Recommendations for Equine Parasite Control on Southern Vancouver Island
The changing patterns of resistance among target nematodes lend an element of urgency to implementing major changes in parasite
control strategies for horses. The most critical change will be in the attitudes of horse owners and equine veterinarians because the
notion of limiting treatment to certain seasons of the year seems radical, and the prospect of leaving certain animals untreated is
tantamount to heresy. However, the recommendations presented will provide effective control, will decrease selection pressure for the
development of anthelmintic resistance, and may accomplish both at a lower cost, or at least at no increase than current, inefficient
practices. Before next deworming your horses, rethink your parasite control strategy! Quantitative Fecal Egg Count (QFEC) tests will improve
your parasite control, and may even save you money. Research has proven that on any given farm, only 25% of the horses are
causing 85% of the pasture contamination. On the other end of the spectrum, ~25% of the horses have almost no parasite burden.
Using QFEC tests, we can accurately assess each individual horse’s parasite burden and use the correct anthelmintics (dewormers)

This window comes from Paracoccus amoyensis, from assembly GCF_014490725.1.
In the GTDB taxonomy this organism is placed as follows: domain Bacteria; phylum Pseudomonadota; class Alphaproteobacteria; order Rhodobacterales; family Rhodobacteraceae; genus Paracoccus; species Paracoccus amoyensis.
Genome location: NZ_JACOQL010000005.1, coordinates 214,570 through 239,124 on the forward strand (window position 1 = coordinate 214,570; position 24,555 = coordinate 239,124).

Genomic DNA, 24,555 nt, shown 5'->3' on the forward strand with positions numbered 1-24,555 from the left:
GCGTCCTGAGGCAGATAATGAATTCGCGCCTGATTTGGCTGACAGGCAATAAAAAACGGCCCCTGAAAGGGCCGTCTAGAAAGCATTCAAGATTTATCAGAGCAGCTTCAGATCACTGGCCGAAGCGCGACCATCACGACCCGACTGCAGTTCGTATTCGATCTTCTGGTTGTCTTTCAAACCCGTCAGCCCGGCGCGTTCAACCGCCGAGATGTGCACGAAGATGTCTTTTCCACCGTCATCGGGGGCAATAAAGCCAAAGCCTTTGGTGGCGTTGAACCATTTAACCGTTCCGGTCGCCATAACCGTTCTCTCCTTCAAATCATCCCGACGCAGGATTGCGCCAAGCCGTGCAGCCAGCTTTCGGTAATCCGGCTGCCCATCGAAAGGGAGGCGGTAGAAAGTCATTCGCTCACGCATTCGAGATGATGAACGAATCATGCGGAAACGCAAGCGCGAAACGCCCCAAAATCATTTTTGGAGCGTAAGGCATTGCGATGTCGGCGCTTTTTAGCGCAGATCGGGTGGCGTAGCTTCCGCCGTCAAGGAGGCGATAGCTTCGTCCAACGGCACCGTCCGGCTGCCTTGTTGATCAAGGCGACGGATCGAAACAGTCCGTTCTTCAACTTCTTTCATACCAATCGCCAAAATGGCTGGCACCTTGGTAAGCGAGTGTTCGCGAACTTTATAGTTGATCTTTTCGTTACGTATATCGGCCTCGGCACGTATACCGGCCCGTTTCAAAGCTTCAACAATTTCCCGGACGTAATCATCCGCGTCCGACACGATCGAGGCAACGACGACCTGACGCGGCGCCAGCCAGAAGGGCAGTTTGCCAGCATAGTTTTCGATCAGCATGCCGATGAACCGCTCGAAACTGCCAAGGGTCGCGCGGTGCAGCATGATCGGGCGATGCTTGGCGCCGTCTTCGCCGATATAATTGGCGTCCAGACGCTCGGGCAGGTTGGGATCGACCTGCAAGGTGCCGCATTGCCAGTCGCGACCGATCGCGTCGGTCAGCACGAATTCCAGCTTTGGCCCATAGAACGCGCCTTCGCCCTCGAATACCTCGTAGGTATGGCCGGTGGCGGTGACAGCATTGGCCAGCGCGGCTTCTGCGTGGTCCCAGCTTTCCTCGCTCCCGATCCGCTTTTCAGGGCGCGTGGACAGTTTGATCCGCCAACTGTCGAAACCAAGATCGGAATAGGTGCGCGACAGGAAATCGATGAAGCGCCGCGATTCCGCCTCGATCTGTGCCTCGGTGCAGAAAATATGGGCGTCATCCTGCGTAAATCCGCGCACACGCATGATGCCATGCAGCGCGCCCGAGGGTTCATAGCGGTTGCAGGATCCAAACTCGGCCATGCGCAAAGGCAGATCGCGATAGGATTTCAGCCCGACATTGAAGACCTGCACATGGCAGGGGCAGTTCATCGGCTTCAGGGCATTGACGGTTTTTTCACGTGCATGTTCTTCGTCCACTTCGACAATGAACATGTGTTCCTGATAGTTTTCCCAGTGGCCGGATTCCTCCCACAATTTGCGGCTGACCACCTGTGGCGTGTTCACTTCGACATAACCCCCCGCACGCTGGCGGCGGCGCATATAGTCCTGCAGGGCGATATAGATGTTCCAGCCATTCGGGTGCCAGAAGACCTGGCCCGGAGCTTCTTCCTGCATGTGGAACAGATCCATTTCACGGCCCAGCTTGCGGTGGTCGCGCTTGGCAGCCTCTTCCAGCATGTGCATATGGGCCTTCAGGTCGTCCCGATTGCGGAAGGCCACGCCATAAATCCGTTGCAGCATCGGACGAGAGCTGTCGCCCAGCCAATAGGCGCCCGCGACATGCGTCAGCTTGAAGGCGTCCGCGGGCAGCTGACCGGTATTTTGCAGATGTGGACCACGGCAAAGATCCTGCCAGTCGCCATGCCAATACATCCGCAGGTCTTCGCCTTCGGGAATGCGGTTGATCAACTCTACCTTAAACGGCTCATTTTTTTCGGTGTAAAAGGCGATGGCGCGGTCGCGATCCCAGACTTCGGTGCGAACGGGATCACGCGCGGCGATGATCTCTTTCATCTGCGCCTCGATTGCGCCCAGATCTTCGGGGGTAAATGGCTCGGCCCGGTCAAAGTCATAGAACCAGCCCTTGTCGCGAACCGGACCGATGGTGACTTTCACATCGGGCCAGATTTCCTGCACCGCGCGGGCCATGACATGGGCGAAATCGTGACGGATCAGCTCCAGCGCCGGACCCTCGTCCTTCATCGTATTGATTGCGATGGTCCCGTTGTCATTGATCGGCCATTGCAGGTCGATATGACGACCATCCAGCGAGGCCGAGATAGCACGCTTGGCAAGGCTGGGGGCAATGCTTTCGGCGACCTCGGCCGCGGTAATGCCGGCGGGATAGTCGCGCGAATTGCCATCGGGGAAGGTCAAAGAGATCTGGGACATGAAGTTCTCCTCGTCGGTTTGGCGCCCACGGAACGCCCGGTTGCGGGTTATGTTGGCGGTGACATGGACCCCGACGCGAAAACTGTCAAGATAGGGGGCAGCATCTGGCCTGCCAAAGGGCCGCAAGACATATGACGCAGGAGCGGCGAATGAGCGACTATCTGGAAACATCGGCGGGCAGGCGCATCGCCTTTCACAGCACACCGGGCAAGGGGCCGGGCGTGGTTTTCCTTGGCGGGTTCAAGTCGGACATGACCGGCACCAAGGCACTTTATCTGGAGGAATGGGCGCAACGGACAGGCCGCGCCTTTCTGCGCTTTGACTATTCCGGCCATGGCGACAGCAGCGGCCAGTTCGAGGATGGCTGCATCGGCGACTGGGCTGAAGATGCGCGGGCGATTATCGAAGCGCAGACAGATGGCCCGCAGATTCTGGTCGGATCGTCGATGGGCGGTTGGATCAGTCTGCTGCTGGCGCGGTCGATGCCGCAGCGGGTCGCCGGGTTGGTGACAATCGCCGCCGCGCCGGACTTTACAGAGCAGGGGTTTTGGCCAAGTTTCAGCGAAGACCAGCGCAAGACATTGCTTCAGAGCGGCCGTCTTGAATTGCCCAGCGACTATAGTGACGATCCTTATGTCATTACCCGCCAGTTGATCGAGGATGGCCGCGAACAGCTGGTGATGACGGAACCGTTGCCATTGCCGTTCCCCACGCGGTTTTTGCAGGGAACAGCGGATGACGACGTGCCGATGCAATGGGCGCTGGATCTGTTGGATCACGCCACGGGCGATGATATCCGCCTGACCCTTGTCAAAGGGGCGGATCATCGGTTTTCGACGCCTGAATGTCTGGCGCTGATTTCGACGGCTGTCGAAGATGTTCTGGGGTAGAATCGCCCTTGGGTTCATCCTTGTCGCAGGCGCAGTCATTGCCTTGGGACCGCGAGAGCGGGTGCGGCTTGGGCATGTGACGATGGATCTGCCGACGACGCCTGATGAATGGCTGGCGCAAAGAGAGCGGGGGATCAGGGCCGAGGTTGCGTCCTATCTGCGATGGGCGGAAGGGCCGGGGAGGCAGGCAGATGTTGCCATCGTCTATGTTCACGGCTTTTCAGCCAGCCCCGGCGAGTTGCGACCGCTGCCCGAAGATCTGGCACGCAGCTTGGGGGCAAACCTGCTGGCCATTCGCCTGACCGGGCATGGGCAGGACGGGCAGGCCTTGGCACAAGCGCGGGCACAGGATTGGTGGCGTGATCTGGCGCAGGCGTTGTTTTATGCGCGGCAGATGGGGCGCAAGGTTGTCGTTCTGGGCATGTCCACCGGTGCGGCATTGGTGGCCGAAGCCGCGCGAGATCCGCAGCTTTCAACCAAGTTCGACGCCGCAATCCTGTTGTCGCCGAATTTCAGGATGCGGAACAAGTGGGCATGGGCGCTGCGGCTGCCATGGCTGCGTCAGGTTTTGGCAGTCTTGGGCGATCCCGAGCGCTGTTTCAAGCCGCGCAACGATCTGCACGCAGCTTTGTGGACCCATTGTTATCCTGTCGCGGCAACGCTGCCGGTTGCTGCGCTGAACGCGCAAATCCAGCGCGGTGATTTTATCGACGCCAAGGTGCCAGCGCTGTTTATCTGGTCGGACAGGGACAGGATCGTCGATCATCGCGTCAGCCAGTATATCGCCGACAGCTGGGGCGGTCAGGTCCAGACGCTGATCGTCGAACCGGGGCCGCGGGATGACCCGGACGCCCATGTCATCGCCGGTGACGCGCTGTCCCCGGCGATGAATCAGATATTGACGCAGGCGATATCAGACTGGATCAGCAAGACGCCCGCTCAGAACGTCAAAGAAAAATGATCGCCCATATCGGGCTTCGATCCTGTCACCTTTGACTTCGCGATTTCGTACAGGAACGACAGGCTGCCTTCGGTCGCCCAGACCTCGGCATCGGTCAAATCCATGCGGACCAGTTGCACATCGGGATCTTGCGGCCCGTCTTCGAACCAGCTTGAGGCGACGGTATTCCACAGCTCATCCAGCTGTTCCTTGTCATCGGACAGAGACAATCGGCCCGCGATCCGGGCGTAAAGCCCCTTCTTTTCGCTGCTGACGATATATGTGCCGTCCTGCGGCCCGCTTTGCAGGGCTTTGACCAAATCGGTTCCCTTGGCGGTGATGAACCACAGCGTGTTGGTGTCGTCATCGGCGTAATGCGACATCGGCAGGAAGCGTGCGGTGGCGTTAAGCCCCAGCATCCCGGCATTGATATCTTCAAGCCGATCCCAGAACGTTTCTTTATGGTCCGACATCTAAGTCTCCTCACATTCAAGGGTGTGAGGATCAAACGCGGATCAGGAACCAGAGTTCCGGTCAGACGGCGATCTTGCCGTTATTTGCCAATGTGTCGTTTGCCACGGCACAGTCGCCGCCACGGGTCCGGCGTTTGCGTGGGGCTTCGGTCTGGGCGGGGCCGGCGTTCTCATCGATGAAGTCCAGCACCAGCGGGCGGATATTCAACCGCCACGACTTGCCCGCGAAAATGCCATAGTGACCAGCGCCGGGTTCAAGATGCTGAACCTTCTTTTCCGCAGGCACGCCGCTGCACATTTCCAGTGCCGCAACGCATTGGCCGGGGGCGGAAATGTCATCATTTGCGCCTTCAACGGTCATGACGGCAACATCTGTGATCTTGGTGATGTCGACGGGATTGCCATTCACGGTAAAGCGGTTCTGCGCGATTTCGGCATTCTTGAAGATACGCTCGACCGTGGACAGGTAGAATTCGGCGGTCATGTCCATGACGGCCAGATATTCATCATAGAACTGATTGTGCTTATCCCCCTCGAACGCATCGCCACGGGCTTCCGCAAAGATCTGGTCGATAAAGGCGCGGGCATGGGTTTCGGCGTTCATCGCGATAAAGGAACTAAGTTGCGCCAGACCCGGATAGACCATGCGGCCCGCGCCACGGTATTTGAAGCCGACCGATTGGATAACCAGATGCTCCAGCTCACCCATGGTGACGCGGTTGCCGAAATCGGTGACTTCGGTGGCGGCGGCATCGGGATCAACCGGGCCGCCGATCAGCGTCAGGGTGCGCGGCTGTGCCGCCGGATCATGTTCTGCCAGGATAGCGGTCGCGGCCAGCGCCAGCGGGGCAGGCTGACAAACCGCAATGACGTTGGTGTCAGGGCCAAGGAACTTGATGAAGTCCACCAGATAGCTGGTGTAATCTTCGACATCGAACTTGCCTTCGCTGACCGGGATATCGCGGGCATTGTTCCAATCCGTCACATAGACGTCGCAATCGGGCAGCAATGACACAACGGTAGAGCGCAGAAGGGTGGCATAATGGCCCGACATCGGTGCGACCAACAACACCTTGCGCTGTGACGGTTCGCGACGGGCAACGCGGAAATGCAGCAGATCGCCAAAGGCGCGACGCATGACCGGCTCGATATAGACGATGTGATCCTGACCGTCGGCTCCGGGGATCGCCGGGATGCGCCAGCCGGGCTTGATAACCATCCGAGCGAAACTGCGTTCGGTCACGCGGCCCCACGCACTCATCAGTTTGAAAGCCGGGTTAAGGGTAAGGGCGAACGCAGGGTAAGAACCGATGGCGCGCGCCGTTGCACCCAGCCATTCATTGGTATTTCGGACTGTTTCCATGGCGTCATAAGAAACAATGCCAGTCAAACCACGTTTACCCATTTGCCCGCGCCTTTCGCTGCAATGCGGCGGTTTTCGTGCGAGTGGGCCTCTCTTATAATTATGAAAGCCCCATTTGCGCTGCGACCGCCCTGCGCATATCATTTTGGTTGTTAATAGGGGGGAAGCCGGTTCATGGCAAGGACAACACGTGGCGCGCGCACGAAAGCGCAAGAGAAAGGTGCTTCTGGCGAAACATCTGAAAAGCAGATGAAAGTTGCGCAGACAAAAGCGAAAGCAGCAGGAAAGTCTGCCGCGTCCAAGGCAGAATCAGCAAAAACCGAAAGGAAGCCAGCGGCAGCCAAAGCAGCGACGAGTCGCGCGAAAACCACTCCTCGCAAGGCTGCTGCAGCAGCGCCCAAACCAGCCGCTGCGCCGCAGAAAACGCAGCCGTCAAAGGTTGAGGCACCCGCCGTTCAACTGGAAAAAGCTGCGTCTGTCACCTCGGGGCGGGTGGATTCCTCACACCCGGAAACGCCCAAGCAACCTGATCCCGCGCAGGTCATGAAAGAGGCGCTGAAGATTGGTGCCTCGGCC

at the correct time. No more guesswork and random dewormer rotations. Many, if not most horses will only require deworming
once per year!
The QFEC testing should be started 4 weeks after
the Egg Reappearance Period (ERP). Collect a fresh fecal sample and bring it to us
within 6 hours of collection for most accurate results. The ERP for moxidectin (Quest products) is 12 weeks, so a sample should be
collected 16 weeks after administration. The ERP for ivermectin (Eqvalan products) is 8 weeks, so a sample should be collected 12
weeks after administration. All other products are around 4 weeks for ERP, and so samples should be collected at 8 weeks after
administration. QFEC should be routinely performed in the spring, prior to pasturing horses, mid-summer, and late fall after pasturing
The results of the first QFEC test will determine if worming is necessary and what product to use. Some horses may need to be
dewormed right away. Ideally, a series of 3 QFEC tests will be run based on an individualized timeline. Using the results of the series,
the horses in your herd will be categorized as low, moderate, or high contaminators based on how many parasite eggs they are
shedding. The first year may involve an unusual timeline for deworming, as we work around the various ERP’s. In successive years,
we recommend testing with a QFEC at the beginning of the season (April 1st), and then following the chart below to schedule
dewormings. The October dewormings will always be with a praziquantel product (like Eqvalan Gold) to combat tapeworms and bots.
If horses are closely monitored and subject to good management protection, they may require only one deworming per year.
For the health of horses and the environment, consider QFEC testing as an alternative to calendar deworming. Contaminator Level 1st Annual Deworming Additional Dewormings** Final Annual Deworming
**Additional treatments are best administered suppressively to coincide with the expiration of the ERP of the dewormer used most frequently.
Central Saanich Animal Hospital
1782 Stelly’s X Road
Saanichton, BC V8M 1S8
Burnside Pet Clinic ♦ Hollywood Pet Hospital ♦ Vetcetera Pet Hospital
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